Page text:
What documents did you submit for admission?
⁃ certified translation of school transcripts
⁃ certified translation of the transcript of grades from the university
⁃ language certificate (duolingo was not accepted, so I took IELTS)
I was lucky, because I had previously applied for an exchange program in the United States and therefore, all my documents had already been translated and certified. My documents were used as an example for the other girls who applied.
In order to enter a university in Germany, you needed one completed year of study at a Ukrainian university, which we did not have. We got out of the situation by providing a certificate stating that we would definitely finish the first year and an extract of grades for the first semester.
How did you find accommodation?
We looked for housing on our own, on various platforms, and also contacted the university directly, and they helped us.
Do you receive funding during your studies?
We didn't know about the possibility of receiving a scholarship from the university, so we registered for Baf (a government loan, part of which must be repaid after a certain period of time).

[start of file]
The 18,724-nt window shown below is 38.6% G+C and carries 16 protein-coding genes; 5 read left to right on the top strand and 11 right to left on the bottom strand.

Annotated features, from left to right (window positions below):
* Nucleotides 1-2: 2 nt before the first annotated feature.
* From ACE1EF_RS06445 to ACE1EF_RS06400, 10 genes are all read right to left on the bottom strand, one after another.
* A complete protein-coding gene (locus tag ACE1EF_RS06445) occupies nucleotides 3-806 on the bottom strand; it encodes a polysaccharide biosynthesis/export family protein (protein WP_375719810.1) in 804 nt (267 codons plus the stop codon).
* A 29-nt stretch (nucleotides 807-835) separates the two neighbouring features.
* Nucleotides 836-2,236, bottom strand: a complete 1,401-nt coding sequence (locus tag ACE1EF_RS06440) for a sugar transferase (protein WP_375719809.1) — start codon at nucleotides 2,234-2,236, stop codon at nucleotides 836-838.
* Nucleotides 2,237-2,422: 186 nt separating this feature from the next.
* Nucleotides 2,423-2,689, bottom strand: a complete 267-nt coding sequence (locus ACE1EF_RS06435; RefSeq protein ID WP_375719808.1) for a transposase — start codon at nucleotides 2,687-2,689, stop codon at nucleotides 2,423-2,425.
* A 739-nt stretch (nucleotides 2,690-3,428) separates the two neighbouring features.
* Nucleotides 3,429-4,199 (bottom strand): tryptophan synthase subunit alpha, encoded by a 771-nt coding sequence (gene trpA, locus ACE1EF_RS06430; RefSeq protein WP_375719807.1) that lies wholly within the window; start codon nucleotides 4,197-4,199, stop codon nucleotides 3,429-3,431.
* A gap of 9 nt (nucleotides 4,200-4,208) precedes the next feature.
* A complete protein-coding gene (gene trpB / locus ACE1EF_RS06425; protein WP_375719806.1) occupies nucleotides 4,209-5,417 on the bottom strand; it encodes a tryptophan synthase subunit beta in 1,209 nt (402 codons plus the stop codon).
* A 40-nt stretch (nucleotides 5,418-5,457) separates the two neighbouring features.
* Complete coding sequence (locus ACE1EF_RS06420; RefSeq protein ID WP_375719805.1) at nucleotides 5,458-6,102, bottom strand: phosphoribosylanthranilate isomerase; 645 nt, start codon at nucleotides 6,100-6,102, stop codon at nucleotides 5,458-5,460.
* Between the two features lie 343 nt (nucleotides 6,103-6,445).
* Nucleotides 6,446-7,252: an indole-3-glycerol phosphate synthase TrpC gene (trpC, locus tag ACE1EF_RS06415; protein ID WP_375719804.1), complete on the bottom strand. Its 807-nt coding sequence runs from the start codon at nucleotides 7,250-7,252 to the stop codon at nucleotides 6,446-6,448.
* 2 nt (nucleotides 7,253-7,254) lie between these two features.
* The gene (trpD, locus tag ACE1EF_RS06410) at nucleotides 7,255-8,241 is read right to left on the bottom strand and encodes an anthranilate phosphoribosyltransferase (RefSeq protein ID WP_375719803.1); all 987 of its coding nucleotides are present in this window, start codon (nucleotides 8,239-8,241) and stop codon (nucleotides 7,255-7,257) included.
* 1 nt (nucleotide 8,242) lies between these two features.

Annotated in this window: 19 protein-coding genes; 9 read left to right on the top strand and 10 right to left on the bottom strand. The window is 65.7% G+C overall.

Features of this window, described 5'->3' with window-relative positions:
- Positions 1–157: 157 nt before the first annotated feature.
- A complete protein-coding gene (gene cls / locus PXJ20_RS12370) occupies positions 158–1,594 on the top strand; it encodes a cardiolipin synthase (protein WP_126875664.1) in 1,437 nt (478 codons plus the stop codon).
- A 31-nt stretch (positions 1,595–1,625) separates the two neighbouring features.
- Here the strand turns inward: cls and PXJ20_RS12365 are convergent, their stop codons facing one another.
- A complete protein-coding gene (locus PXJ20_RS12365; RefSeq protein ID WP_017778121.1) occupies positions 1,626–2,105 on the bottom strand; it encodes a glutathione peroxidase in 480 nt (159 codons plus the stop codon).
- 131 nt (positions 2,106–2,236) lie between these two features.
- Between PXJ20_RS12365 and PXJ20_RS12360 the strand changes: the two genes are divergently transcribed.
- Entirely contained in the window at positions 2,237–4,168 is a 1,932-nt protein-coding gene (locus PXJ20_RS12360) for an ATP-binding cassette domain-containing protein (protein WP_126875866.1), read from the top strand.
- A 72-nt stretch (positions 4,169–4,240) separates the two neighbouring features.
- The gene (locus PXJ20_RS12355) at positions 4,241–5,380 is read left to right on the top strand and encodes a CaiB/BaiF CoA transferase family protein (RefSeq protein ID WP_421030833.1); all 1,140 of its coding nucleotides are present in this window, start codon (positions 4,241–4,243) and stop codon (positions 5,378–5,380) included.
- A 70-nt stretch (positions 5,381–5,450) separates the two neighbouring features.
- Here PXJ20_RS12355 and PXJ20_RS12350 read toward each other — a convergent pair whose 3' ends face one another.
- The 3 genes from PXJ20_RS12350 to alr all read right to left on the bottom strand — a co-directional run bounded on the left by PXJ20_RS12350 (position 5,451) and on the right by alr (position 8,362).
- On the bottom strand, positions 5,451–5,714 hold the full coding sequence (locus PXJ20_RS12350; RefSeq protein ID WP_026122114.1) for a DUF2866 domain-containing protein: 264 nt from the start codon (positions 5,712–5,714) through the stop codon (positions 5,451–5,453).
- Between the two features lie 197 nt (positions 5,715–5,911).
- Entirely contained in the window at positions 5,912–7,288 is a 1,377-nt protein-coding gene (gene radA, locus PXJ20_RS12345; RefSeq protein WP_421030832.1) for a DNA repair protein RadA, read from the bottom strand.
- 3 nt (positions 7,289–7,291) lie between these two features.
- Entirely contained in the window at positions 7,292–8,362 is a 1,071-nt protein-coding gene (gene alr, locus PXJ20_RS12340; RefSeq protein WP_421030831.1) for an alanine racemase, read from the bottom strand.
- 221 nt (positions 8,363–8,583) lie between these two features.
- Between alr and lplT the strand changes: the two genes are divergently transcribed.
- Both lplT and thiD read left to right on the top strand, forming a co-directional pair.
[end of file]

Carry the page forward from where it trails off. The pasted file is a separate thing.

Do you like studying here?
I like it very much, and the difference with the Ukrainian university is enormous. In Ukraine, the subjects were more general, but here, we go deeper and look at every aspect of business in detail. It's incredibly interesting, I'm thrilled. Also, abroad, it is important to acquire practical knowledge that you will use in the future, which is an advantage.
What are your plans for the future?
Frankly speaking, it makes no sense for me to return to Ukraine in the next 10 years. The country is in a state of stagnation and economic instability, so I would like to stay abroad. In the future, I have plans to open a business in Ukraine and pay taxes and help.
There are already many projects to restore Mariupol, and my parents and I are trying to take part in them, and we dream that we will soon come to our Azov Sea.
Do you have any advice for future students?
Remember the work of Tigrolova "Happiness helps the brave"
If you know that you can do something for your country, you should use this opportunity.
Don't be afraid to take risks, because changing your life is always for the better!